I attended the funeral of an old friend this week. He owned the funeral home in the last town where I was a minister for the 14 years I was there. Several years ago he retired. I so admired him. He knew how to comfort people caught in some horrible grief. He had a calming presence. He was professional in every way. He chewed on these great dark cigars and one day I asked for one. He smiled and gave me three and from then on anytime I wanted one he handed them over. On the way back from cemeteries we often talked about God and death and the people we loved. He was an amazing father and grandfather. He taught me to listen, to observe, to not be so concerned with comments or answers for hurting people, but to just be a presence for them. He was my friend.
I was not close to my father. He was a good, moral man. He provided for our family. But he was often indifferent to his children. I knew he loved us, but he seemed incapable or not interested in really knowing any of us. He shared so little of himself. He missed out on so much from his children.
When I left home there were other men who stepped in to become father figures for me, like the funeral director above. And, my father-in-law, and his father, were great men to me. Heroes in many ways. They were not religious men, but I admired them and looked up to them. They were hard working, rugged men who shared their wisdom and their life experiences with me. After my divorce, they remained as loyal to me as ever. I knew they loved me. And I loved them.
My own grandfathers were gracious, wonderful men. My paternal grandfather smoked King Edward cigars and to this day I love the smell of a good cigar and enjoy one myself now and then. He was a baseball fan and I love baseball because of him. He was quiet, reserved, with white hair and wire-rimmed glasses. I revered him.
My mother’s father was totally opposite. He was a big man, a hugger, who told amazing stories and had a beautiful low-pitched gravelly laugh. When he laughed big tears would roll down his face and he would take out a white handkerchief and remove his glasses and wipe his eyes and blow his nose. He was openly affectionate and possessed such a gentle soul. He would fall asleep in his easy chair with his socks on and as a boy, I would take his socks off and trim his big, thick toenails and comb his hair. He would sometimes stir and just laugh and fall back to sleep. He let me drive his old Ford station wagon when I didn’t even have a license. He cherished my grandmother and I saw in him how a man is supposed to truly care for his spouse. He often brought her flowers after a long day of working as a parking attendant. He was kind and patient with her when she started losing her memory and when she grew weak and ill he did all he could until she had to go to a nursing home. Separated from him and her home she died not long after that. I loved him dearly and learned so much from him.
As a young minister, there were older more seasoned ministers who took me under their wing. I later realized that for most of them I had little in common with their theology, their philosophy of ministry. But they befriended me, listened to my concerns, and tried to answer my questions about faith and suffering and life. I felt a connection with them.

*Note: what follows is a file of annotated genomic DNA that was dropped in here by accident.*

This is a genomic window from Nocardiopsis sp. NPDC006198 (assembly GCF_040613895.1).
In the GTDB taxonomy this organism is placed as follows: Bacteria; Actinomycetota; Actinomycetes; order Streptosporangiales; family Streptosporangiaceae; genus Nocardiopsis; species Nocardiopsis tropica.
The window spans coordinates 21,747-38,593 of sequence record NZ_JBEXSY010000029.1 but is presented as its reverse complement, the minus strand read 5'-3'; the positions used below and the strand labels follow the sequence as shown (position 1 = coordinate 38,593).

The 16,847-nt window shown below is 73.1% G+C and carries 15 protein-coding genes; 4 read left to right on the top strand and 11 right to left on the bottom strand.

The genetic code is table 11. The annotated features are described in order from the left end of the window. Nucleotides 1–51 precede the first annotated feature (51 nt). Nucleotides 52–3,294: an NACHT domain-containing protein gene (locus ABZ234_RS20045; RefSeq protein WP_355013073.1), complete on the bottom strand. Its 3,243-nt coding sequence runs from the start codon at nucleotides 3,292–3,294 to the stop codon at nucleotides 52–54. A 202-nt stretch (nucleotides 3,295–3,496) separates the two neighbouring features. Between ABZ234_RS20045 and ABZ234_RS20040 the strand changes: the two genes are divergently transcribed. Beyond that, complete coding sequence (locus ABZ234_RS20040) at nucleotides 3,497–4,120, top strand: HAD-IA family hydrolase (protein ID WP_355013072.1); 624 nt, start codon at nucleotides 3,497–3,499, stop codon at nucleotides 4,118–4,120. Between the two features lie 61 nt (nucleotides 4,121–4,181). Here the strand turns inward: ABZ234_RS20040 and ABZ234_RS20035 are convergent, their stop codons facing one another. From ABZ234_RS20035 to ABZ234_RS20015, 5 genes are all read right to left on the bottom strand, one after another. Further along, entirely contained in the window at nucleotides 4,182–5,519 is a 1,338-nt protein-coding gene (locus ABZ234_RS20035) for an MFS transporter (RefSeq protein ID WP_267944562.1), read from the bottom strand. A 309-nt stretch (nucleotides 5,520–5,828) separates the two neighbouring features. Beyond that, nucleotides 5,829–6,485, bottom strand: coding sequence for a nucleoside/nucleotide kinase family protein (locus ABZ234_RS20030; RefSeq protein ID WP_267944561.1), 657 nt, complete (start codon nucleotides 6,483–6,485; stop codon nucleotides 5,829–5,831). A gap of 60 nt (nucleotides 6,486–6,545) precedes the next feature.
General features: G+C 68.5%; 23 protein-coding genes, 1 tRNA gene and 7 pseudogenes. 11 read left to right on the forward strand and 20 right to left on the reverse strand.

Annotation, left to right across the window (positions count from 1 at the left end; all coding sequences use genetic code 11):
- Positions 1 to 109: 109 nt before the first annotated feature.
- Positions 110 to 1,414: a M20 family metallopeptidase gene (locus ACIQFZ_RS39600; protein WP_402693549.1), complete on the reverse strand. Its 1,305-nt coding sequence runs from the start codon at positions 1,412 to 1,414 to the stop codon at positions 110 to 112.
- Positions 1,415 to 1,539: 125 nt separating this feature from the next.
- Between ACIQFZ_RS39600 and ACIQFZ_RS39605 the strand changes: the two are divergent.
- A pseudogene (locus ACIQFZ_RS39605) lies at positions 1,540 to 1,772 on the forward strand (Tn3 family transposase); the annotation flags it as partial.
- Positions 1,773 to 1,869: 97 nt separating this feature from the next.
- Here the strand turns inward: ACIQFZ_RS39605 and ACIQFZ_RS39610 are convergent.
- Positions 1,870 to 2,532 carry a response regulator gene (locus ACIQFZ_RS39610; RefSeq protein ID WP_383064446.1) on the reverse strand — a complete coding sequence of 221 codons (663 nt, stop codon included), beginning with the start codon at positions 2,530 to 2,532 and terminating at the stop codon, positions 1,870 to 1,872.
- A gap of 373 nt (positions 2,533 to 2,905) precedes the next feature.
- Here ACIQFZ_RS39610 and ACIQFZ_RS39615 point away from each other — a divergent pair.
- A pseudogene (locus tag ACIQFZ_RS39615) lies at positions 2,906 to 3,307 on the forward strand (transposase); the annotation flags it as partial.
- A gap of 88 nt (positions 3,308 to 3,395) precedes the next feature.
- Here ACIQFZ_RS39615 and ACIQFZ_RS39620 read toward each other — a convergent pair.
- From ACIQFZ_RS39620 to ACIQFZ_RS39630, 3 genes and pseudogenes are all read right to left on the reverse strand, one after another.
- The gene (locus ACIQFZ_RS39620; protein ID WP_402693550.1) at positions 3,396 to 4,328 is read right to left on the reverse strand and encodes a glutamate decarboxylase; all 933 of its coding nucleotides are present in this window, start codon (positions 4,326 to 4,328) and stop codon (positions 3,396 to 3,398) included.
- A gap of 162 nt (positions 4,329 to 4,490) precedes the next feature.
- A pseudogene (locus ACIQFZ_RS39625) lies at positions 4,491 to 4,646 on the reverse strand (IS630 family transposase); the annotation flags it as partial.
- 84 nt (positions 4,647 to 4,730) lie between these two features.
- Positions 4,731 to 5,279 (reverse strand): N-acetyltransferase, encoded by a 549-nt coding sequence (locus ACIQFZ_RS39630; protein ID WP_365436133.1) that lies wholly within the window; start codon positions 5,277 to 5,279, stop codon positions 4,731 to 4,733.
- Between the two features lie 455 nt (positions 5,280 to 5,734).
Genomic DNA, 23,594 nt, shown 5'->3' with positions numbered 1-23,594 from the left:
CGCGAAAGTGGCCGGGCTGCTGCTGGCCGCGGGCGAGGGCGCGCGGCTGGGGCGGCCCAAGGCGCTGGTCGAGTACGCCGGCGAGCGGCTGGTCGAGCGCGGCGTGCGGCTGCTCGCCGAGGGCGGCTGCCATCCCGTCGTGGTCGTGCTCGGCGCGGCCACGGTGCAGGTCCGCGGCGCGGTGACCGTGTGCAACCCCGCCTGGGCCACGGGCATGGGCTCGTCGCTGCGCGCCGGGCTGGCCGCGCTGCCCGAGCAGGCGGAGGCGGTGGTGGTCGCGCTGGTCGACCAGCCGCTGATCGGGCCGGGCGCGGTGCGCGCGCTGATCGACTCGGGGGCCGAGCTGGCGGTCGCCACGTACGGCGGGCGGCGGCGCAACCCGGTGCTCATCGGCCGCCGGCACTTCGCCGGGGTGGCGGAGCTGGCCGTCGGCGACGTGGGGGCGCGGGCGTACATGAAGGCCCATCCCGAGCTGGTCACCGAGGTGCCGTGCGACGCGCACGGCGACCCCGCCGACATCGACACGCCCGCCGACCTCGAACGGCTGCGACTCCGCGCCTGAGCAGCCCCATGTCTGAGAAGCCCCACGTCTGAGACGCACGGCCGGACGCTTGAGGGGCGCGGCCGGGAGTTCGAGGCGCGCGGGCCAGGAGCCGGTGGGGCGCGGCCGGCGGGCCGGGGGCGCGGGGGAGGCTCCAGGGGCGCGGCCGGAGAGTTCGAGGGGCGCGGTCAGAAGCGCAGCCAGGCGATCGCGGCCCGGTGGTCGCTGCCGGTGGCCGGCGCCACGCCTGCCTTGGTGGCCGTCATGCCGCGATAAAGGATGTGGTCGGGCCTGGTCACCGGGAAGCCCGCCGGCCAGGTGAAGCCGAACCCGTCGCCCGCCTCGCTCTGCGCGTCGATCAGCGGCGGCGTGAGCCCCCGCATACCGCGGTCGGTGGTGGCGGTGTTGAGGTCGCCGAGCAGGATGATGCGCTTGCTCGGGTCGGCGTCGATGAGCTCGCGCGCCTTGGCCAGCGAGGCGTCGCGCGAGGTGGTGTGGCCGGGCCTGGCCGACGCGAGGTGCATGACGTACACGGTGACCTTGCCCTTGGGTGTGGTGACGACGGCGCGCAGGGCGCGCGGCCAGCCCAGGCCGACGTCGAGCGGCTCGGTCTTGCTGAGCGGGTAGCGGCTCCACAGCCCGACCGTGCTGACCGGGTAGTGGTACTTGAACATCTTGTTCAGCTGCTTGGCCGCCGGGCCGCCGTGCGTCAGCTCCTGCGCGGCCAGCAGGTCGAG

There were men in the churches I served who became great friends, who were wise and caring and patient with my often unconventional ideas and interpretations of scripture and thoughts about God and church. I learned to be a better father myself watching them, and a better minister.
And, I have had some terrific mentors in my secular work since leaving the ministry. Men who respected my limited gifts and worked with me anyway. Men who showed me how to manage the grind of the corporate world, the non-profit, and government work, how to be a responsible leader, how to work with diverse people, how to survive the politics of things.
What I saw in all of these men and what I loved about them was their humanness, their authenticity. Some of them drank too much, some of them worked too long of hours, some had serious faith issues, some struggled with their own demons. But all of them were loving, good, and kind. They adored their families. They were great with children. They respected women. They knew how to make money without cheating anyone or taking advantage of people. They helped their neighbors. They helped me.
We mostly hear today in the news and elsewhere of men who are arrogant, self-serving, greedy, bigoted and cruel. But the truth is, there are so many fine men around us. They do good work. They are honorable employers, or they are loyal, hardworking employees. They love their spouse and their children. They are human and humane. They are mentors and role models for the rest of us.
In Markus Zusak's brilliant and sad novel, "The Book Thief," the main character Liesel, whose father is taken away by the Nazis, is placed with a foster family. The new mother is a nightmare, but the father is a dream. Liesel learns to love him and much later at a crucial moment says, “Sometimes I think my papa is an accordion. When he looks at me and smiles and breathes, I hear the notes.”
That's the calling of all men and all fathers, biological, adoptive, foster or otherwise--to love and care and hit all the right notes for those they cherish.
I have known many just like that, and they have made me a better man and father.
© 2017 Timothy Moody